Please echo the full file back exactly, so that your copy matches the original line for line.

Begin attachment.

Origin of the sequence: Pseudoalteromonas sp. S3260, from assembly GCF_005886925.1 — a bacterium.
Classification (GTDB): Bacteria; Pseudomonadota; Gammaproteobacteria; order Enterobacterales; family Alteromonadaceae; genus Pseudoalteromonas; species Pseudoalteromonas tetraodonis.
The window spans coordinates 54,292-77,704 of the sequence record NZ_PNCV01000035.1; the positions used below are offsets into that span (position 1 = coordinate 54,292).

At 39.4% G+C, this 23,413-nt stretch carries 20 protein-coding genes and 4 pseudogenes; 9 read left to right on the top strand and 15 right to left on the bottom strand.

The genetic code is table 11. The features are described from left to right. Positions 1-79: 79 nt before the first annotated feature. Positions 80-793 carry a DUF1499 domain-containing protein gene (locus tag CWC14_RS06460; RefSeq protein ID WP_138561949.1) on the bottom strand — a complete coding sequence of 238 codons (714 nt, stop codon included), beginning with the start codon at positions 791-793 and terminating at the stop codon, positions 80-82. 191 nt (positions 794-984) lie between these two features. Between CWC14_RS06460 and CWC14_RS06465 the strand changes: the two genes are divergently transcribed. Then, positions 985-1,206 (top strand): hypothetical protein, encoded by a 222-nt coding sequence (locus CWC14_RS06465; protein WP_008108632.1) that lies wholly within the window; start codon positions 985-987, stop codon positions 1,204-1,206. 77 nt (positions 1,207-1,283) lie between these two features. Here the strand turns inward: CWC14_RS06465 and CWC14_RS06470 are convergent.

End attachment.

Origin of the sequence: Pseudoalteromonas sp. S3260, from assembly GCF_005886925.1 — a bacterium.
Classification (GTDB): Bacteria; Pseudomonadota; Gammaproteobacteria; order Enterobacterales; family Alteromonadaceae; genus Pseudoalteromonas; species Pseudoalteromonas tetraodonis.
The window spans coordinates 54,292-77,704 of the sequence record NZ_PNCV01000035.1; the positions used below are offsets into that span (position 1 = coordinate 54,292).

At 39.4% G+C, this 23,413-nt stretch carries 20 protein-coding genes and 4 pseudogenes; 9 read left to right on the top strand and 15 right to left on the bottom strand.

The genetic code is table 11. The features are described from left to right. Positions 1-79: 79 nt before the first annotated feature. Positions 80-793 carry a DUF1499 domain-containing protein gene (locus tag CWC14_RS06460; RefSeq protein ID WP_138561949.1) on the bottom strand — a complete coding sequence of 238 codons (714 nt, stop codon included), beginning with the start codon at positions 791-793 and terminating at the stop codon, positions 80-82. 191 nt (positions 794-984) lie between these two features. Between CWC14_RS06460 and CWC14_RS06465 the strand changes: the two genes are divergently transcribed. Then, positions 985-1,206 (top strand): hypothetical protein, encoded by a 222-nt coding sequence (locus CWC14_RS06465; protein WP_008108632.1) that lies wholly within the window; start codon positions 985-987, stop codon positions 1,204-1,206. 77 nt (positions 1,207-1,283) lie between these two features. Here the strand turns inward: CWC14_RS06465 and CWC14_RS06470 are convergent.